Fossil Studies: Dinosaur National Monument

Quarry Exhibit Hall

Not far from Red Fleet State Park, in the northeastern part of Utah referred to as Dinosaurland, is Dinosaur National Monument. This amazing national park was the climax of our fossil studies and a dream come true for our dinosaur loving kids. We parked for three nights at the Outlaw Trail RV Park in Jensen, UT and spent several days exploring this truly unique and wonderful park!

Quarry Exhibit Hall

The highlight and best-known feature of this park is the Quarry Exhibit Hall. When dinosaur bones were discovered in this area, much of it was well excavated and the bones they found are centerpieces in museums around the United States and the world. But so rich was this collection of bones that paleontologist Earl Douglass suggested leaving it intact, building a structure around it and opening it up to the public. That is what they did in 1958, and 60 years later you can still visit this “astounding and instructive sight”.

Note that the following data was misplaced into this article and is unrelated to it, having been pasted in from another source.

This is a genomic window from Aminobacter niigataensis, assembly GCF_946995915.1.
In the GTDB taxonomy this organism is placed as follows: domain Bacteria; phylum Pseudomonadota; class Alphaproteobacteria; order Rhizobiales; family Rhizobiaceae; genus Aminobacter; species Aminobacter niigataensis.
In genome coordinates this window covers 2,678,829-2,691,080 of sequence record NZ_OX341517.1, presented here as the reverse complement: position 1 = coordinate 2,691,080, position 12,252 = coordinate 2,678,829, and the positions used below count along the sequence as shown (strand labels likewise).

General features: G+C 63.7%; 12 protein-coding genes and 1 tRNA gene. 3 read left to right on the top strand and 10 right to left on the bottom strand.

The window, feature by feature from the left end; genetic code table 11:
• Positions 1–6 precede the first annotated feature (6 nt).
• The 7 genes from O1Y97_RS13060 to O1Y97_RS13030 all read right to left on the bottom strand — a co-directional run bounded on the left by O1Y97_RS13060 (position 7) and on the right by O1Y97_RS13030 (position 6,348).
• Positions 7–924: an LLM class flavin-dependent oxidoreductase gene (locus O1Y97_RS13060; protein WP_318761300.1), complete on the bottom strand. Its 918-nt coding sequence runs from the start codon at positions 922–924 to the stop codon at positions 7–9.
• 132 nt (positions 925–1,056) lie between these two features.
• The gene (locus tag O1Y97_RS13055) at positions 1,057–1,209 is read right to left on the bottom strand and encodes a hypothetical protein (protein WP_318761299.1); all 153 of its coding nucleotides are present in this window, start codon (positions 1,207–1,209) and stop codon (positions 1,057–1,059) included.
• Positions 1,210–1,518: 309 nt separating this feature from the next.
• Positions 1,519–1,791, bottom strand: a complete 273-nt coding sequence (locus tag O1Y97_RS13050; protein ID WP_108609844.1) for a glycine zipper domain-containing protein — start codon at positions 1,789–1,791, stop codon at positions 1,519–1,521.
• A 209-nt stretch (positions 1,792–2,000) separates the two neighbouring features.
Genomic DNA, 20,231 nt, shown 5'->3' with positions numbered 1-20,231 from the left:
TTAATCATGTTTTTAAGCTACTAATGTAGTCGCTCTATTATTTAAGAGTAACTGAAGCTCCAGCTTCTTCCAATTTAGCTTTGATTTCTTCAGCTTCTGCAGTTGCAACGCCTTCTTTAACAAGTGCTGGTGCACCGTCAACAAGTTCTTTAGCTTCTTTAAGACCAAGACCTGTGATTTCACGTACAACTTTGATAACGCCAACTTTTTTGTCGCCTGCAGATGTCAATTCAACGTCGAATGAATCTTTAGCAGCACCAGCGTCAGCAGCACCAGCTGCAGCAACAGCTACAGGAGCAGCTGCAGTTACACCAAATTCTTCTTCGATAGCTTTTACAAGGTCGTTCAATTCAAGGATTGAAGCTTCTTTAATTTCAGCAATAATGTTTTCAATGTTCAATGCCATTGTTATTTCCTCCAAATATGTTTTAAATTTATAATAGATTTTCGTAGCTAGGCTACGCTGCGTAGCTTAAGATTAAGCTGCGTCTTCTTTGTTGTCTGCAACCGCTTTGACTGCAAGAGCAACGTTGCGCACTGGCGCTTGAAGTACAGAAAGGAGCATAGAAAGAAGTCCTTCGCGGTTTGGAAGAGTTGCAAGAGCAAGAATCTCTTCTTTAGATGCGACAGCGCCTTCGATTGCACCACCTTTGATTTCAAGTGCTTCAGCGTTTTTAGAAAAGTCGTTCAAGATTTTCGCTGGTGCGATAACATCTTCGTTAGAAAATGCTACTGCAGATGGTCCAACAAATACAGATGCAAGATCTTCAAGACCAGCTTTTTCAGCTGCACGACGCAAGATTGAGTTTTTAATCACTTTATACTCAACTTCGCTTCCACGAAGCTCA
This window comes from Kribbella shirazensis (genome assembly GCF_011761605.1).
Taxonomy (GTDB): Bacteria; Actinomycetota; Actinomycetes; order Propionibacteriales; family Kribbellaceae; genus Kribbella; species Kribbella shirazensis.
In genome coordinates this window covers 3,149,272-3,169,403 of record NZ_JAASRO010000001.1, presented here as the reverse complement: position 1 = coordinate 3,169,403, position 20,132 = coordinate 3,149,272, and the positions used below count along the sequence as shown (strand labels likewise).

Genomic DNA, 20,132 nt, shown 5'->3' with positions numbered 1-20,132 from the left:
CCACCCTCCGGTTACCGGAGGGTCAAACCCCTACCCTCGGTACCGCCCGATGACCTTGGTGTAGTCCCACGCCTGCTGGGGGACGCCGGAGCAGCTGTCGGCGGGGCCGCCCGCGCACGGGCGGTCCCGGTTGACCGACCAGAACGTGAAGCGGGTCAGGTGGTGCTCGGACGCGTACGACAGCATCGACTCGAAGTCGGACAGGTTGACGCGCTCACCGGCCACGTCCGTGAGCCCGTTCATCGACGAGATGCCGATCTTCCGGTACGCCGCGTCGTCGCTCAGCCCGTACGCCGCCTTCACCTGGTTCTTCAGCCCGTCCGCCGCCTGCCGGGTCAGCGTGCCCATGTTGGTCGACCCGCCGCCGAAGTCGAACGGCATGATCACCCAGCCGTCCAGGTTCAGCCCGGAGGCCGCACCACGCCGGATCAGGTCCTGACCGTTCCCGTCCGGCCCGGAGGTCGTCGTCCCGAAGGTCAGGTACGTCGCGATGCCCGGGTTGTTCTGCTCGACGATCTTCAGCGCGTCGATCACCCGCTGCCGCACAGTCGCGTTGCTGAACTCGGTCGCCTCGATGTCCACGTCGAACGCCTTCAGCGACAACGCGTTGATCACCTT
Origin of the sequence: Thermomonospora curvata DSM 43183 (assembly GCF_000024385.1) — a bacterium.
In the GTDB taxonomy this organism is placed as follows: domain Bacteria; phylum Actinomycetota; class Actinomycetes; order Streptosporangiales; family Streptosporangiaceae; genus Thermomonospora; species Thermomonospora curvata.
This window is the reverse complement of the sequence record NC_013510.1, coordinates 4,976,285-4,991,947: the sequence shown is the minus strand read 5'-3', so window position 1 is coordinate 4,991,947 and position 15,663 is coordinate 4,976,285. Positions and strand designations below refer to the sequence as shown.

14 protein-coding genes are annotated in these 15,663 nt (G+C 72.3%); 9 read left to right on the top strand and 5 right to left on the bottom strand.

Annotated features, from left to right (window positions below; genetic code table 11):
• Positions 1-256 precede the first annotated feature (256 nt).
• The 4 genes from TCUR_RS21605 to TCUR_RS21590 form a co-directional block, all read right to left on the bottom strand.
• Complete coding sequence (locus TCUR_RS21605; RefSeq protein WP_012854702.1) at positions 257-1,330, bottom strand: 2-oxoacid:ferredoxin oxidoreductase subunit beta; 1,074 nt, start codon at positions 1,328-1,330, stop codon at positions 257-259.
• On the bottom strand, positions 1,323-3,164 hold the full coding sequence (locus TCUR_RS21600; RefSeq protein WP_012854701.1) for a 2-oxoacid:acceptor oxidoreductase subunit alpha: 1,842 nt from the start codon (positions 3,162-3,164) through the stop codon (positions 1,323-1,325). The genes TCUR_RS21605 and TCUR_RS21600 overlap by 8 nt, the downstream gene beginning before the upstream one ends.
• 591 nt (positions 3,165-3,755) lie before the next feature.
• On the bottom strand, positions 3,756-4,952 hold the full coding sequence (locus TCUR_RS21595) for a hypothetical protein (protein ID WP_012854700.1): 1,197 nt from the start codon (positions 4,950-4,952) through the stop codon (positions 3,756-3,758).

Quarry Exhibit Hall

Imagine walking into a building and being greeted by a wall of dinosaur bones, two stories tall. There are visible skulls completely intact, and a great variety of other types of bones. Some are so small it takes time and study to notice them. Others are so large you can’t miss them. The bones lowest down are within reach, and people are permitted to touch them.

Quarry Exhibit Hall
A small section of the “wall of bones”

 

Quarry Exhibit Hall

 

Quarry Exhibit Hall
Peter can’t get over it – he’s touching a real dinosaur bone!

 

Quarry Exhibit Hall